Many scientists spent years traveling and digging to find remains of prehistoric animals but members of a family in Texas were not even looking for fossils nor making scientific excavations when they chanced upon a nearly intact remains of a prehistoric creature.

The Mcewen family was digging in a gravel pit on their ranch in Ellis County when they discovered the remains of a mammoth, which scientists said were preserved in a nearly perfect state.

Ron Tykosky, from the Perot Museum of Nature and Science in Dallas, Texas, said that the remains were that of a Columbian mammoth, which is bigger and likely less hairy compared with the more popular Woolly mammoth that people know of.

The prehistoric beast, which has been named "Ellie May" because it was discovered in Ellis County in May, was initially discovered when the McEwens were digging in a gravel pit and the digger came to a sudden stop when it ran into what turned out to be the animal's giant tusks. The family has decided to donate the skeleton, which experts believe to be between 20,000 to 60,000 years old, to the Perot Museum of Nature and Science.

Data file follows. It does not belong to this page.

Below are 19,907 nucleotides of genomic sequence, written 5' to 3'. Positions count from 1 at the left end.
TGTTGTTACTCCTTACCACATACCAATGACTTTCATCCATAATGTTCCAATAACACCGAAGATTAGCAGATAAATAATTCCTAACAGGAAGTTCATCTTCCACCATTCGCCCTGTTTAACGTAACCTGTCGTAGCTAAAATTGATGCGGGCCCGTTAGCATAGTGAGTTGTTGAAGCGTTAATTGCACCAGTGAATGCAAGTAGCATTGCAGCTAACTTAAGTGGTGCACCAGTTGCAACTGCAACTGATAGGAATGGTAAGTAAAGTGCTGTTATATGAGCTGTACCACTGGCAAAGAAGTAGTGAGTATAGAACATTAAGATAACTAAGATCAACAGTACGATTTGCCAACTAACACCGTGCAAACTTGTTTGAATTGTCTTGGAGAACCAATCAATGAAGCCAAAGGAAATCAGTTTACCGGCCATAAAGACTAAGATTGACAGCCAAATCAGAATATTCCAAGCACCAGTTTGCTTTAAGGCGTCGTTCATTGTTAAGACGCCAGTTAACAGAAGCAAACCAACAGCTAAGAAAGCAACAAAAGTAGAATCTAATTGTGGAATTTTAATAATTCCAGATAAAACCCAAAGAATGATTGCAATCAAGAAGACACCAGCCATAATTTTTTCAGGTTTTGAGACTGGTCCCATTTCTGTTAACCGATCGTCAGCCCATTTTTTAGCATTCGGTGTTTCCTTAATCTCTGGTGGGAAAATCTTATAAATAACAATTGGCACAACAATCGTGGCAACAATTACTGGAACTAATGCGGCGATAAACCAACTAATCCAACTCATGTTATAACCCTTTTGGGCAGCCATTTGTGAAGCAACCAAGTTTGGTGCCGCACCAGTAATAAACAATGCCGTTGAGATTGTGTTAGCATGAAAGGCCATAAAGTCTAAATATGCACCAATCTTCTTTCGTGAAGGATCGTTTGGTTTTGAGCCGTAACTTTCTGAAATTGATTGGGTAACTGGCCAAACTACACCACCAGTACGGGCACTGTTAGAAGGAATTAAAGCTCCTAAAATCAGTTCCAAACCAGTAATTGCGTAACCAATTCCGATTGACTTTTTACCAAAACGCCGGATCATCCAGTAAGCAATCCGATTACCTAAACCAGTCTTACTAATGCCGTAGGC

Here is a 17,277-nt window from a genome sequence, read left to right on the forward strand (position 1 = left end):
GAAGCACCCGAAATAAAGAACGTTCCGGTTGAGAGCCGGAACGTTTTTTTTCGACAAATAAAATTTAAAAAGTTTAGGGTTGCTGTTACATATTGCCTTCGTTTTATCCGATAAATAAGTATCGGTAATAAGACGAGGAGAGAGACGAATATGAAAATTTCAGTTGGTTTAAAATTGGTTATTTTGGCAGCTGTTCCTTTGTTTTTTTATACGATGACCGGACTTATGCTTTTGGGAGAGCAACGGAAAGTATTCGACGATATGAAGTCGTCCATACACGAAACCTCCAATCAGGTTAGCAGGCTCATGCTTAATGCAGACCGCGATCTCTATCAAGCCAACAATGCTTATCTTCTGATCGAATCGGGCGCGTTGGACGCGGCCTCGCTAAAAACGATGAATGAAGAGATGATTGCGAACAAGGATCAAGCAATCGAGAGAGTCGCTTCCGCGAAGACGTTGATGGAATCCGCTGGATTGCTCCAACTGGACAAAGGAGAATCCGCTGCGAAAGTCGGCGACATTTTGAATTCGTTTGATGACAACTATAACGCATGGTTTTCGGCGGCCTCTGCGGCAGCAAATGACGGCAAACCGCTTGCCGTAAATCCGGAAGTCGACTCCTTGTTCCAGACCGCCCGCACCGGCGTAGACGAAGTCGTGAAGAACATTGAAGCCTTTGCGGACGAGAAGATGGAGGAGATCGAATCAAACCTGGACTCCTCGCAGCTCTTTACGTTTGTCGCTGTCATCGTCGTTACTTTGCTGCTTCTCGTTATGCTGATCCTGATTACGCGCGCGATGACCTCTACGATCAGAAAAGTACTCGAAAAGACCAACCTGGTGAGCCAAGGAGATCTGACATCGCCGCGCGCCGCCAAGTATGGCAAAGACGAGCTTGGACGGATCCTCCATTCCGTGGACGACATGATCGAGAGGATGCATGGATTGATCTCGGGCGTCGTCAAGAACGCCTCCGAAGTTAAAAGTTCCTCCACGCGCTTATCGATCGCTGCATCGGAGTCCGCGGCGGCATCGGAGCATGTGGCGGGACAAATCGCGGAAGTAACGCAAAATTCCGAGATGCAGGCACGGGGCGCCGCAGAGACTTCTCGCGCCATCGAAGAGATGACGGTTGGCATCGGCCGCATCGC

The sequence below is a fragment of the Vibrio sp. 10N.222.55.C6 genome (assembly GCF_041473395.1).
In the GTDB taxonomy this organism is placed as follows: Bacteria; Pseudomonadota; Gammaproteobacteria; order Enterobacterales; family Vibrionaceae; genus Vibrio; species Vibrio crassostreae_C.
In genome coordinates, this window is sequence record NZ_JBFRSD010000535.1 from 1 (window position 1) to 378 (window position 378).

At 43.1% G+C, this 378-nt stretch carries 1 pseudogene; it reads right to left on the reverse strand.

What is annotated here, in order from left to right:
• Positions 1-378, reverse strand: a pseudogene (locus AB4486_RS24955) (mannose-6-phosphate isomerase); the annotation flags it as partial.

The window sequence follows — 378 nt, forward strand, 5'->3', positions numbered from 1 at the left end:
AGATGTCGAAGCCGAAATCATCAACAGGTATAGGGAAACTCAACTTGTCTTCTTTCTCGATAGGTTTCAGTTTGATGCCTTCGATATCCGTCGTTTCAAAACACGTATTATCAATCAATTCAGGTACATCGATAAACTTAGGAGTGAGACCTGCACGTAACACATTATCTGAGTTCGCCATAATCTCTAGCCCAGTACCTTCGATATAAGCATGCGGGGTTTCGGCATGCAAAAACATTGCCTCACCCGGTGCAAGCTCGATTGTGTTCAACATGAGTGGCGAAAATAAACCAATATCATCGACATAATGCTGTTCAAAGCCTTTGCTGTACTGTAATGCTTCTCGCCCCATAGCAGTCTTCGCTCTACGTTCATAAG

Excavating remains of mammoth is not new in the area but it is rare to find a specimen as well preserved as the one found by the McEwen family in their farm. The skeleton, which lies on the bed of sand where it has died thousands of years ago, is 85 percent complete.  

"Usually the bones are scattered and you get the remains of maybe 30 or 40 percent of the animal," said Navarro College professor Tom Vance, who oversaw the excavation. "But anyone can look at this and know it's a mammoth. It looks exactly like what it is."

The skeleton appears to belong to a female Columbian mammoth that lived in the area in the Late Pleistocene Epoch. Ellie May measures between 8 to 9 feet at the shoulders and is about the size of the present-day female Asian elephant.

Tykoski is on a race against time to bring the skeleton to the museum's research lab as the excavated bones are now exposed to elements such as water that can potentially cause unwanted damage to the specimen. He will spend at least one year doing research on the animal's remains to find clues on the mammoth's age, diet and what may have caused its death.

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